Image Carousels: Should You Use Them?

Last updated: May 3 2018

I’m sure you’ve seen a million image sliders over the years. The big banner of images and text cycling through the homepage. These are seen on many websites and is one of the most universally requested features by my clients, usually because it’s a ‘standard’ feature they expect to see on a website, or because there are various people in the business all clamoring to get their content on the front page.

But do they actually work? Lets find out!

No One Interacts With Your Image Slider

The first, and main reason I usually advise against using image carousels is simple. No one looks at them!

Often a client will request something be added to their image carousel because they want it to be one of the most prominent elements on their homepage to get the attention of their users. And of course, this makes logical sense – the image carousel is the biggest and boldest part of your homepage, and it’s located right at the top of the page to boot. But users do not always behave the way you might predict.

In fact, only about 1% of users will actually interact with an image carousel, and even then, the vast majority of that interaction is with the very first slide. What this means is that not only is your prominent, front-and-center content not actually being used by your users, it also means that prime real-estate on your homepage is being taken up by something that almost no one is even looking at!

Image Sliders Are Annoying

A common mistake with these image sliders is automatically cycling through banners every 5 seconds or so without any user input. Not only that, but more often than not the banners cycle through too fast, so even if a user would like to look at your banner, chances are that the banner they’re interested in has disappeared before they can fully absorb the content.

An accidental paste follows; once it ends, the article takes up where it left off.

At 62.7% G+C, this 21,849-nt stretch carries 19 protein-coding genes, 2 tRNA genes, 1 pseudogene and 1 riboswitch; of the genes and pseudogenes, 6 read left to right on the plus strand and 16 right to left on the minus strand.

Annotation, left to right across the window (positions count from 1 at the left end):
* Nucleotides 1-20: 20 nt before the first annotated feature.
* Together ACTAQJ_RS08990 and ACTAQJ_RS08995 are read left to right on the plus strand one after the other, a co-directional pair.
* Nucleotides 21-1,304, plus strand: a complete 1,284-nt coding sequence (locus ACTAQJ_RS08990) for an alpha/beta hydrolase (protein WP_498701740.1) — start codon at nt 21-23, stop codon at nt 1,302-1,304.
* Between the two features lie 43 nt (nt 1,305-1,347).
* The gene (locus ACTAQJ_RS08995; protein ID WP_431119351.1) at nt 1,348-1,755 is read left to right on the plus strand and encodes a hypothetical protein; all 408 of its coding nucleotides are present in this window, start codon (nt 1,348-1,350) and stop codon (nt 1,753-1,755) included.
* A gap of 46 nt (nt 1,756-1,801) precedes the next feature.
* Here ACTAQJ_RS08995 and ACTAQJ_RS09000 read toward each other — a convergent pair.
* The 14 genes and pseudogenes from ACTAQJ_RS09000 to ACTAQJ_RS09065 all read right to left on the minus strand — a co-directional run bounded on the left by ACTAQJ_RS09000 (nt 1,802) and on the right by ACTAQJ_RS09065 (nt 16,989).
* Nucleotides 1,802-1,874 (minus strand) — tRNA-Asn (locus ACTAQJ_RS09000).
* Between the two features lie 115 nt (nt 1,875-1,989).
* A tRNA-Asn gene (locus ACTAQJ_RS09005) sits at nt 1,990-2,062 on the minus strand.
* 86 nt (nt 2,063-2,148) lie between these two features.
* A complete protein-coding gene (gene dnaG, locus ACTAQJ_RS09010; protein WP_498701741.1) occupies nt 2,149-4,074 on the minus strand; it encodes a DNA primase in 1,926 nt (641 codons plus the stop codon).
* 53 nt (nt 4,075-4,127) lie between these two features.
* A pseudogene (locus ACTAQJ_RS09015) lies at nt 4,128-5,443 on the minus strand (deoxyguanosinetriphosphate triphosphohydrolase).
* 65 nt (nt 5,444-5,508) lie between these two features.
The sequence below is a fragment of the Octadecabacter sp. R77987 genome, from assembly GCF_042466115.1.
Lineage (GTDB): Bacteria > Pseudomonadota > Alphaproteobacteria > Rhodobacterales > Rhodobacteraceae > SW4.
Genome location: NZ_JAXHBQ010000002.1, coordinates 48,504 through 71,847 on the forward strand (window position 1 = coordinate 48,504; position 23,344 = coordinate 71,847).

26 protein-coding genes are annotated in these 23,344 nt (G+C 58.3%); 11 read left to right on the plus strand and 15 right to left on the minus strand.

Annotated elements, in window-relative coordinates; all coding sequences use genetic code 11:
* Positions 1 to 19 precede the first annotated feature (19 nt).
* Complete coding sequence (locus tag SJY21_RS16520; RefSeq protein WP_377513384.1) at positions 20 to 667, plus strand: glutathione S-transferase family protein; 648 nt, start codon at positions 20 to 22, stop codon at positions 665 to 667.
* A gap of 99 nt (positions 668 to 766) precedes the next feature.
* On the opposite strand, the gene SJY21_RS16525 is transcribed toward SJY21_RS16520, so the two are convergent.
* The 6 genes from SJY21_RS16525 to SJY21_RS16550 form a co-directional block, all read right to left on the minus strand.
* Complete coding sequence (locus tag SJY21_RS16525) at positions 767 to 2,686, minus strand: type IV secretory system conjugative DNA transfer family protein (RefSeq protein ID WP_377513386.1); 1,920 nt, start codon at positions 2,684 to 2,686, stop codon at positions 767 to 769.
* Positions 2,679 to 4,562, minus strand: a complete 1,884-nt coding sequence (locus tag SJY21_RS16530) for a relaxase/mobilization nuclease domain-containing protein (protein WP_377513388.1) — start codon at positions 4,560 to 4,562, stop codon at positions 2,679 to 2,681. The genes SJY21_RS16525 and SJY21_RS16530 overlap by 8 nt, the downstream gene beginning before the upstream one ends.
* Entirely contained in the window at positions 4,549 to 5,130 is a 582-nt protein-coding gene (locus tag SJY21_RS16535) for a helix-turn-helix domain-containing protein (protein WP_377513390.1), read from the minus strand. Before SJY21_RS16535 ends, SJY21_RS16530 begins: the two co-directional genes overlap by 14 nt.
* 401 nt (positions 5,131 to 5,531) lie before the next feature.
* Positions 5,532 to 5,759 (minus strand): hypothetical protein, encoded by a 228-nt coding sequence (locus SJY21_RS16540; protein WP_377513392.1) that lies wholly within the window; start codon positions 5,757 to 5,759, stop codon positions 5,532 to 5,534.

You’re Needlessly Slowing Down Your Website

One thing I often stress to clients is the value of a fast website. Not only do your users appreciate it, but Google loves a fast website too. Often the images in these carousels are quite large, usually taking up the full width of the page, so they’re usually relatively large files. There also tends to be 3+ images in these carousels, so this really begins to add up. Inevitably, this begins to take it’s toll on your loading times!

Is There ANY Reason To Use An Image Carousel?

Well,  when it comes to your users, probably not. But of course, your users are never truly the only group of people you have to consider when developing a website.

Management, business owners, heads of departments, etc. often feel that a certain bit of content needs to be displayed in a prominent location on the front page. And when you have multiple department heads all clamoring to get their bit of content in that prime bit of real-estate, you can end up with a bit of a mess.

This is where image carousels come in to play. Not to increase conversions, or to improve user experience, but to keep department heads happy. And that is an important consideration.

So What Should I Do Instead?

Good question! I suggest a single banner image with a simple message that the user can easily and quickly understand at a glance.

Or, if you want to get crazy, you could skip the banner entirely and just have the content the people are actually there to see.

Image Slider Stats – Erik Runyon
Carousels Annoy Users – Nielsen Norman Group